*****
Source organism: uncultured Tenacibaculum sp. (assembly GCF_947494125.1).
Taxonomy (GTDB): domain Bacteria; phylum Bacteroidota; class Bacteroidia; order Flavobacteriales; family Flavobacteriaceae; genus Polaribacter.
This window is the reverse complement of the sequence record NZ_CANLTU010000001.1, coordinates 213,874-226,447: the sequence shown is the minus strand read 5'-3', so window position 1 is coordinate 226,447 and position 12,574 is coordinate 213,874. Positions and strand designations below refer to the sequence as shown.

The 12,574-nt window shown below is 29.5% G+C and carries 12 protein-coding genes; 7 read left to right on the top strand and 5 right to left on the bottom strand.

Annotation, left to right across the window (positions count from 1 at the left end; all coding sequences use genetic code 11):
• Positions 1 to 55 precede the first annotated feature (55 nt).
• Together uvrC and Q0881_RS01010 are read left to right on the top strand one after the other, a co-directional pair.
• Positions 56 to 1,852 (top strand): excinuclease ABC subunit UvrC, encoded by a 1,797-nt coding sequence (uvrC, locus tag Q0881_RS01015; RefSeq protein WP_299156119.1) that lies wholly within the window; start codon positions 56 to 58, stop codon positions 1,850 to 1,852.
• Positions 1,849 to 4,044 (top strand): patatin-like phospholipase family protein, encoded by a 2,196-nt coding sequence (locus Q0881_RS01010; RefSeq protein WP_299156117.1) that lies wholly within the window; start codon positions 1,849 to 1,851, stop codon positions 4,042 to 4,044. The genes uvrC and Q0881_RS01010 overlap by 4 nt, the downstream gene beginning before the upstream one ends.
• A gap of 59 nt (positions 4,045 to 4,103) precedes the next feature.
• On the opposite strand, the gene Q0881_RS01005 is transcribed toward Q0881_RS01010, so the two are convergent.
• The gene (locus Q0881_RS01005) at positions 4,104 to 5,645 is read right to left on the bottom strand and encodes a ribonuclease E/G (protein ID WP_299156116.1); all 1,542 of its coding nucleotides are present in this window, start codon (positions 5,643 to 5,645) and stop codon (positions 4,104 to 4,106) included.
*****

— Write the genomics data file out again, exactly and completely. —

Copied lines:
Source organism: uncultured Tenacibaculum sp. (assembly GCF_947494125.1).
Taxonomy (GTDB): domain Bacteria; phylum Bacteroidota; class Bacteroidia; order Flavobacteriales; family Flavobacteriaceae; genus Polaribacter.
This window is the reverse complement of the sequence record NZ_CANLTU010000001.1, coordinates 213,874-226,447: the sequence shown is the minus strand read 5'-3', so window position 1 is coordinate 226,447 and position 12,574 is coordinate 213,874. Positions and strand designations below refer to the sequence as shown.

The 12,574-nt window shown below is 29.5% G+C and carries 12 protein-coding genes; 7 read left to right on the top strand and 5 right to left on the bottom strand.

Annotation, left to right across the window (positions count from 1 at the left end; all coding sequences use genetic code 11):
• Positions 1 to 55 precede the first annotated feature (55 nt).
• Together uvrC and Q0881_RS01010 are read left to right on the top strand one after the other, a co-directional pair.
• Positions 56 to 1,852 (top strand): excinuclease ABC subunit UvrC, encoded by a 1,797-nt coding sequence (uvrC, locus tag Q0881_RS01015; RefSeq protein WP_299156119.1) that lies wholly within the window; start codon positions 56 to 58, stop codon positions 1,850 to 1,852.
• Positions 1,849 to 4,044 (top strand): patatin-like phospholipase family protein, encoded by a 2,196-nt coding sequence (locus Q0881_RS01010; RefSeq protein WP_299156117.1) that lies wholly within the window; start codon positions 1,849 to 1,851, stop codon positions 4,042 to 4,044. The genes uvrC and Q0881_RS01010 overlap by 4 nt, the downstream gene beginning before the upstream one ends.
• A gap of 59 nt (positions 4,045 to 4,103) precedes the next feature.
• On the opposite strand, the gene Q0881_RS01005 is transcribed toward Q0881_RS01010, so the two are convergent.
• The gene (locus Q0881_RS01005) at positions 4,104 to 5,645 is read right to left on the bottom strand and encodes a ribonuclease E/G (protein ID WP_299156116.1); all 1,542 of its coding nucleotides are present in this window, start codon (positions 5,643 to 5,645) and stop codon (positions 4,104 to 4,106) included.